As Gilbert perceptively points out, both Said’s and Foucault’s work give us an insight into how much underlying preconceptions – often not even articulated since these are taken to be common memories and common sense – and certainly never criticized, continue to dominate scholarship shaping our intellectual disciplines. Gilbert ably questions such prejudices. He does so with both great theoretical rigor and original archival historical research.

    Chapter one sets the groundwork and describes the independence movement in Virginia and South Carolina. Chapter 3 looks at among other things the early anti- racist movement. Chapter 4 gets to the crux of the matter by describing how the black patriots were recruited to fight for freedom. Chapter 5 continues with the story of British recruitment. Chapters 6, 7 and 8 describe with great subtlety, the motivations, the events and processes and the postwar black search for freedom. Chapter 9, with its thesis of democratic internationalism, injects yet another significant and unremembered dimension of the Black fight for freedom.

    Slavery was not abolished and the fight for freedom by the blacks and their allies would be long and hard.”

    Gilbert points out how the Dunmore declaration of emancipation in exchange for serving the British royalist cause unnerved George Washington and other thoughtful patriots. When in 1778, short of troops at Valley Forge, Rhode Island recruited the first all black and Narragansett Indian regiment, the fight for freedom in the New World took a new turn that could have led to early emancipation of slaves. Rhode Island freed slaves by compensating their owners. But no general emancipation took place. But for five years, these soldiers fought heroically, outperforming most Americans. Gilbert points out that “ In contrast, most whites served in militias for but ten months. Foreign observers like Baron von Closen recognized the First Rhode Island Regiment, accompanied by the Connecticut black regiment, as “the most neatly dressed, the best under arms, and the most precise in its maneuvers.”

    However, as the book uncovers with great care, a general emancipation of slaves did not happen even as the British were defeated. Gilbert also leads the reader through a deep analysis of the causes.

    The book well repays the patient reader with numerous insights. But for the present reviewer, chapter 9 is the most inspiring of all. This chapter, “Democratic Internationalism and the Seeds of Freedom,” begins with the end of the first American Revolution which really was also a temporary defeat of the fight for black emancipation. It quickly takes the reader through the ambiguities of “liberal” abolitionist movements and in Foucaultian terms, disciplinary proposals by Franklin and others before contrasting these in a sophisticated – many sided way – with genuine Democratic Internationalism and further revolts.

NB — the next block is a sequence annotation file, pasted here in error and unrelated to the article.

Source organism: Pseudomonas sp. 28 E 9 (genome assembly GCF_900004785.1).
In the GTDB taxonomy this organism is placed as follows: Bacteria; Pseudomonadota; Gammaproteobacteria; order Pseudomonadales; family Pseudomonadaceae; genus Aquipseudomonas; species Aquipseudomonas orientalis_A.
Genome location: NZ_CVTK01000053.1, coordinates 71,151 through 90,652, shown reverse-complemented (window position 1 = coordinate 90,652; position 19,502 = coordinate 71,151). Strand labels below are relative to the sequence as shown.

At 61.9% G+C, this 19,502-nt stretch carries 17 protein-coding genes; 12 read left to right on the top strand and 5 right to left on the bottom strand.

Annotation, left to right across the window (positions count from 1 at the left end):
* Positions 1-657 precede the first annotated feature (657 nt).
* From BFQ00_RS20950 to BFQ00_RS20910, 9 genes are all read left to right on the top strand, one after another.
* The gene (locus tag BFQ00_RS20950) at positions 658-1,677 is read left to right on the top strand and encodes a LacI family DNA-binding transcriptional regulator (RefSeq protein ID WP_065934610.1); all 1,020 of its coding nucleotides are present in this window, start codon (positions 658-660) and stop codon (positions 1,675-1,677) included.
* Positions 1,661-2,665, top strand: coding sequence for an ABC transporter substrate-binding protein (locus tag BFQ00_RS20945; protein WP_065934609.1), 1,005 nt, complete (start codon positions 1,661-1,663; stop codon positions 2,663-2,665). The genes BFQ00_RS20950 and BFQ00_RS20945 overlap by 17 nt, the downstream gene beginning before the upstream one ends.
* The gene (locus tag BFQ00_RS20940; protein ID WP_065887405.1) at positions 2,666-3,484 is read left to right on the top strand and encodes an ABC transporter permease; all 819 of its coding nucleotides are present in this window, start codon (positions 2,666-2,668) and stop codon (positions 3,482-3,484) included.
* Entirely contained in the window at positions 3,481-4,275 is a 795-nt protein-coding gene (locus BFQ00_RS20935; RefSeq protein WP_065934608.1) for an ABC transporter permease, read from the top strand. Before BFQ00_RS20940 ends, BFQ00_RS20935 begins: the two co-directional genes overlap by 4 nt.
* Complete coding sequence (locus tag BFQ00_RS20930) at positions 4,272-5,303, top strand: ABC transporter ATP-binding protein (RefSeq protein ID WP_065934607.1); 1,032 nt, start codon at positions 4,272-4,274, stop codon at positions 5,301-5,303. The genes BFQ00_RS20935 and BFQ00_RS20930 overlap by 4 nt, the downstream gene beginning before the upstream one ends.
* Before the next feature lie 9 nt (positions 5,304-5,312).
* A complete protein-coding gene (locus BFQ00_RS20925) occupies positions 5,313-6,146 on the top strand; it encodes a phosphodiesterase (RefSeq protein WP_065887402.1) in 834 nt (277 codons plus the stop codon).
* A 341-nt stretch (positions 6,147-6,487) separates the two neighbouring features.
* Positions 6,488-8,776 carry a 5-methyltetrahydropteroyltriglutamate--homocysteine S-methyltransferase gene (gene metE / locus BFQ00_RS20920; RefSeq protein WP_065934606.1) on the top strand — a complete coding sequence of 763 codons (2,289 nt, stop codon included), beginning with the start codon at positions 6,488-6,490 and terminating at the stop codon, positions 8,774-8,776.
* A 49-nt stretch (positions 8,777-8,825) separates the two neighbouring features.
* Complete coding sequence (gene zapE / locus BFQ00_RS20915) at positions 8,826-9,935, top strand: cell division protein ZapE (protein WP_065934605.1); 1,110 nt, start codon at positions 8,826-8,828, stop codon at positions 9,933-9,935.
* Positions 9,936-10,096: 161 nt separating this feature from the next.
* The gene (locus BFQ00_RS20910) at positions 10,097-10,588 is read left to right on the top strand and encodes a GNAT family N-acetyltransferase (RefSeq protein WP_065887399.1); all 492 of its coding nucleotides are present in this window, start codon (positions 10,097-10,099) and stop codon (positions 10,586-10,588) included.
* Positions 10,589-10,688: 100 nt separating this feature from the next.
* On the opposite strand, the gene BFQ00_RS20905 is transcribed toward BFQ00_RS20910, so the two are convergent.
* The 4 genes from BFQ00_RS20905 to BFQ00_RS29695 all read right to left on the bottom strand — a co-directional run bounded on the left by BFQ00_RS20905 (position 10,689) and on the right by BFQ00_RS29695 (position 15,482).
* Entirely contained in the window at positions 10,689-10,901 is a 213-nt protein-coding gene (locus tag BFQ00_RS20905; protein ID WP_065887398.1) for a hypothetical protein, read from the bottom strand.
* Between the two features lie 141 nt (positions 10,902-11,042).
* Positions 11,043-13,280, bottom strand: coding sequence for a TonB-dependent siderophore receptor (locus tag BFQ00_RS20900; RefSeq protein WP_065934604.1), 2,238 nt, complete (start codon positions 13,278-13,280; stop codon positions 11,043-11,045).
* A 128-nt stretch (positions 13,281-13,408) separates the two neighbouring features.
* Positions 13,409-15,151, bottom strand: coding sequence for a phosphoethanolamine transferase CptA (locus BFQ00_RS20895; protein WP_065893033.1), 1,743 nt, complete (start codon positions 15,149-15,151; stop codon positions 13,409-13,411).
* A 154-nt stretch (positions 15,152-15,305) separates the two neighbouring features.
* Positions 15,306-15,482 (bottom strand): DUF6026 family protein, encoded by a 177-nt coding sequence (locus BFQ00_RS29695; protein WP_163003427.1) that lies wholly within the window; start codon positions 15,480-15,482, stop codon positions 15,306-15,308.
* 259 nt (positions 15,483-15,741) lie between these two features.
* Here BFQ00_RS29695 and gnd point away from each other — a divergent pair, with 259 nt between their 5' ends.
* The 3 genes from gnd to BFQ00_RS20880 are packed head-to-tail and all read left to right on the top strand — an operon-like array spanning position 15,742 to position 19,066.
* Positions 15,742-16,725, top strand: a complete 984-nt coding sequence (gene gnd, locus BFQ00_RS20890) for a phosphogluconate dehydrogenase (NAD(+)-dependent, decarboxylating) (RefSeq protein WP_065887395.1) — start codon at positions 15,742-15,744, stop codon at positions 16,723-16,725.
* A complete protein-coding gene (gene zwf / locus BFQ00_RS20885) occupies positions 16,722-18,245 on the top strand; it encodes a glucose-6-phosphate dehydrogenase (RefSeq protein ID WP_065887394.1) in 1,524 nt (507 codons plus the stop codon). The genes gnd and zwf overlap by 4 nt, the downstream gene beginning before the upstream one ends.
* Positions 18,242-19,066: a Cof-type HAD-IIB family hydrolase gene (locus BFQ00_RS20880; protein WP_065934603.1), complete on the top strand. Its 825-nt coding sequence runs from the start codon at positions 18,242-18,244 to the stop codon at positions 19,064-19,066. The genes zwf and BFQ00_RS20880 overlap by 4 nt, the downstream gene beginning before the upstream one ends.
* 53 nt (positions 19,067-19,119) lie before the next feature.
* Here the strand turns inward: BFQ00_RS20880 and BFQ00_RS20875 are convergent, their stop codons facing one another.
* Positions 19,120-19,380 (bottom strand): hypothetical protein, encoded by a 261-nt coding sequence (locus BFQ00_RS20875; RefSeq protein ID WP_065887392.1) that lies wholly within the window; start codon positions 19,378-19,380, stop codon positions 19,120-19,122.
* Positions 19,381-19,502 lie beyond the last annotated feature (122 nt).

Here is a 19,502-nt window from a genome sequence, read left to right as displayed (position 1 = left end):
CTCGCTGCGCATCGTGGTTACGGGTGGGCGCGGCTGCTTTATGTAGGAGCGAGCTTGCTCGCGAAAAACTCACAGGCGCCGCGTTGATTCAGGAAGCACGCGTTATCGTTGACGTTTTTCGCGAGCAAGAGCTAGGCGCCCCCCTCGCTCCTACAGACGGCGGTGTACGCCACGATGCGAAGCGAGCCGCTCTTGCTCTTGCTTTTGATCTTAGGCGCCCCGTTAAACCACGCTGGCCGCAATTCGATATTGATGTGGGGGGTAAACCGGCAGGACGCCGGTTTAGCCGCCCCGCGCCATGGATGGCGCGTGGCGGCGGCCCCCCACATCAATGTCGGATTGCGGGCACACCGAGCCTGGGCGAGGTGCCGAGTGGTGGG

Gilbert’s balanced contrast between the American and the French Revolutions in their respective Democratic Internationalist aspects is particularly incisive: “The American Revolution had many features, including political institutions for popular influence, formally equal liberties, and judicial independence that others may have wisely adopted. If the American Revolution had liberated slaves not only in the North but also in the South, its model might have inspired social revolution ...” (AG:256)

    The first American Revolution was also a temporary defeat of the fight for black emancipation.”

    Although people like Henri Christophe, who became a leading historical figure later in the Haitian revolution, fought in the American Revolution with the French and the patriots, “the failure of rebels from below to force gradual emancipation in the American South crippled the first revolution’s international impact.”

    Gilbert contrasts this with Jacobins’ outlawing of slavery during the French Revolution throughout the French empire. The Haitian revolt led in 1800 to Gabriel’s revolt in Virginia. Thomas Jefferson, once the apostle of universal freedom was unnerved. As Gilbert puts it: “The sprouting of seeds of freedom in Haiti shocked Thomas Jefferson.

    He had once admired the Shays’s Rebellion and had spoken of the need to water the tree of liberty every twenty years”with the blood of patriots and tyrants.” Now he feared the insurrection in Saint Domingue against the French slave owners and encouraged reaction....” (AG:256)

    It is appropriate here at the end to quote from Gilbert’s work a black leader of Gabriel’s Revolt in 1800, which nearly burned down Richmond, who remarked at his trial: “I have nothing more to say than what George Washington would have had to offer, had he been taken by the British and put on trial. I have ventured my life in an endeavour to obtain the liberty of my countrymen, and am a willing sacrifice in their cause.” (Gilbert:257)

    By rekindling such revolutionary memories, Gilbert not only has performed honestly and responsibly a historian’s duty, he has also placed the fight for freedom in its proper Democratic Internationalist context.

    Haider A. Khan is a professor of economics at the University of Denver.